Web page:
Skip to main content

THE ISIS CRISIS, AND BLAIR FLARE

The UK media is tending this past week to see the current Iraq-Syria-ISIS crisis, whereby a group of extremist militants is threatening to carve up a Caliphate in the middle of the Middle East, at the expense of Western (and apparently Iranian interests), through the rather myopic lens of the Blair-Bush axis of 2003.  I was a coordinator of the American poets against the war web site, and also edited Salt's major anthology, 100 Poets Against The War - so it is clear I was not precisely a Blair fan back then.  Nor do I find his wild-eyed interventions these days much more welcome; I chuckled when Boris Johnson suggested he put a sock in it.  There is perhaps some anti-Catholicism in this, but if Blair had been a good Catholic he would have known the 2003 war was unjust. His lapses are legion.

Anyway, the current crisis is not entirely Blair's doing.  While it seems true that the sadistic tyranny of the Saddam years kept a lid on the sectarian divisions, if not desires, the main fault, as Fisk pointed out in a good article in the Independent on Saturday, is the meddling of France and Britain, starting many decades before, when Iraq as artificially carved out on the back of an envelope.  The history of the West in the Levant is shameful, and long - and it involves a will to control and dominion that is colonial.  Lip-service may be paid, from time to time, about human rights and freedoms, but it's been about the geography and geology for over a century.

That's half the problem - the other is that the majority religion in the region, much like Christianity several centuries before, and more recently in Ireland, is riven by sectarian debates and conflicts, exacerbated by regional power politics.  Even without the West, ISIS would be seeking to overthrow Assad, and would be seeking a Caliphate.  It may be that the Iraq war destabilised the region, but so did the Iranian revolution, and the Egyptian one.  The region is tumultuous, and to credit Blair-Bush with the catastrophe is historically limiting.

Post a Comment

Popular posts from this blog

DANGER, MAN

Like a crazed killer clown, whether we are thrilled, horrified, shocked, or angered (or all of these) by Donald Trump, we cannot claim to be rid of him just yet. He bestrides the world stage like a silverback gorilla (according to one British thug), or a bad analogy, but he is there, a figure, no longer of fun, but grave concern.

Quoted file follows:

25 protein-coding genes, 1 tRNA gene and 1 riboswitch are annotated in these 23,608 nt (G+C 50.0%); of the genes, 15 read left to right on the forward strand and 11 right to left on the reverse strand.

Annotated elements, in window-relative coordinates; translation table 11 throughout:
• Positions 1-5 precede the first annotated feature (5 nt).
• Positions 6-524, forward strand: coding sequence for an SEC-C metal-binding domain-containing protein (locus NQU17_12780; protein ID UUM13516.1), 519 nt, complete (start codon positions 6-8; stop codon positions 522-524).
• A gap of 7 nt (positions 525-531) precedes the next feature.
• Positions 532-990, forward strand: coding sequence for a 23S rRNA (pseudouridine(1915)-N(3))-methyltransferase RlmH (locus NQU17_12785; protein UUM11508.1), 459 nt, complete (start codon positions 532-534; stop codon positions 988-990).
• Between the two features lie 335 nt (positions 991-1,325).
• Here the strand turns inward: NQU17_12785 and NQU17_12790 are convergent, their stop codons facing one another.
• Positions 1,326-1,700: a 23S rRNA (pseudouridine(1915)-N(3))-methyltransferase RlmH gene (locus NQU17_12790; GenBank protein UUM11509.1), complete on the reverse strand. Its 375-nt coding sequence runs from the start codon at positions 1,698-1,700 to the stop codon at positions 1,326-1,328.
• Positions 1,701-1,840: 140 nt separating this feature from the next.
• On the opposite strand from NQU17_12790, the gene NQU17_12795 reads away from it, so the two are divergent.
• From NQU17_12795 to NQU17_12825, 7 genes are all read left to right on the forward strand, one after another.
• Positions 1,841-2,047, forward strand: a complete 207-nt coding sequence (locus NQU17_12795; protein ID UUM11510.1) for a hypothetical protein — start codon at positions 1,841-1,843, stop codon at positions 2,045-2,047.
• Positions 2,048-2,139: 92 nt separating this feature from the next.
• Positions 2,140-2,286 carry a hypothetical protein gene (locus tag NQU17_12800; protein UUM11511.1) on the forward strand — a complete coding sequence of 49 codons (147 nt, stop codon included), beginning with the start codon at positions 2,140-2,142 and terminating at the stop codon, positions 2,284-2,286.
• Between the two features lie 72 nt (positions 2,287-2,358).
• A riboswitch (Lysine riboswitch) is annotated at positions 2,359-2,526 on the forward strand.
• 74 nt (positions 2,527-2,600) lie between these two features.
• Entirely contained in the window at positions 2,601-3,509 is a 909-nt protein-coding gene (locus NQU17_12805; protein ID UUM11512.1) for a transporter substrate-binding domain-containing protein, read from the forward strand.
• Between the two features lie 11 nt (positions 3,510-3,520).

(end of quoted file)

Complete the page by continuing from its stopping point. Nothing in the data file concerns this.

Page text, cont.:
There has long been a history of misogynistic behaviour in American gangster culture - one thinks of the grapefruit in the face in The Public Enemy, or Sinatra throwing a woman out of his hotel room and later commenting he didn't realise there was a pool below to break her fall, or the polluted womb in Pacino'sScarface... and of course, some gangsta rap is also sexist.  American culture has a difficult way with handling the combined aspects of male power, and male privilege, that, especially in heteronormative capitalist enclaves, where money/pussy both become grabbable, reified objects and objectives (The Wolf of Wall Street for instance), an ugly fus…

AMERICA PSYCHO

According to the latest CBS, ABC, etc, polls, Clinton is still likely to beat Trump - by percentile odds of 66% to 33% and change. But the current popular vote is much closer, probably tied with the error of margin, around 44% each. Trump has to win more key battleground states to win, and may not - but he is ahead in Florida...

We will all know, in a week, whether we live in a world gone madder, or just relatively mad.

While it seems likely calmer heads will prevail, the recent Brexit win shows that polls can mislead, especially when one of the options is considered a bit embarrassing, rude or even racist - and Trump qualifies for these, at least.

If 42-45% of Americans admit they would vote for Trump, what does that say about the ones not so vocal? For surely, they must be there, as well. Some of the undecided will slide, and more likely they will slide to the wilder and more exciting fringe candidate. As may the libertarians.

Eyewear predicts that Trump will just about manage to win th…

SEXTON SHORTLIST!

Announcing the Shortlist for the 2016 Sexton PrizeSeptember 13, 2016 / By Kelly Davio
Eyewear Publishing is pleased to announce the shortlist for the 2016 Sexton Prize. The finalists are, in no particular order, as follows:


THE BARBAROUS CENTURY, Leah Umansky
HISTORY OF GONE, Lynn Schmeidler
SEVERE CLEAR, Maya Catherine Popa
GIMME THAT. DON’T SMITE ME, Steve Kronen
SCHEHERAZADE AND OTHER REDEPLOYMENTS, David McAleavey
AN AMERICAN PURGATORY, Rebecca Gayle Howell
SIT IN THE DARK WITH ME, Jesse Lee Kercheval

The shortlist was selected by Eyewear’s Director Todd Swift with Senior Editor Kelly Davio. Don Share of Poetry Magazine will select the winning manuscript, which will be released at the 2017 AWP conference in Washington, D.C. The winner will be announced in October. 
Congratulations to our finalists!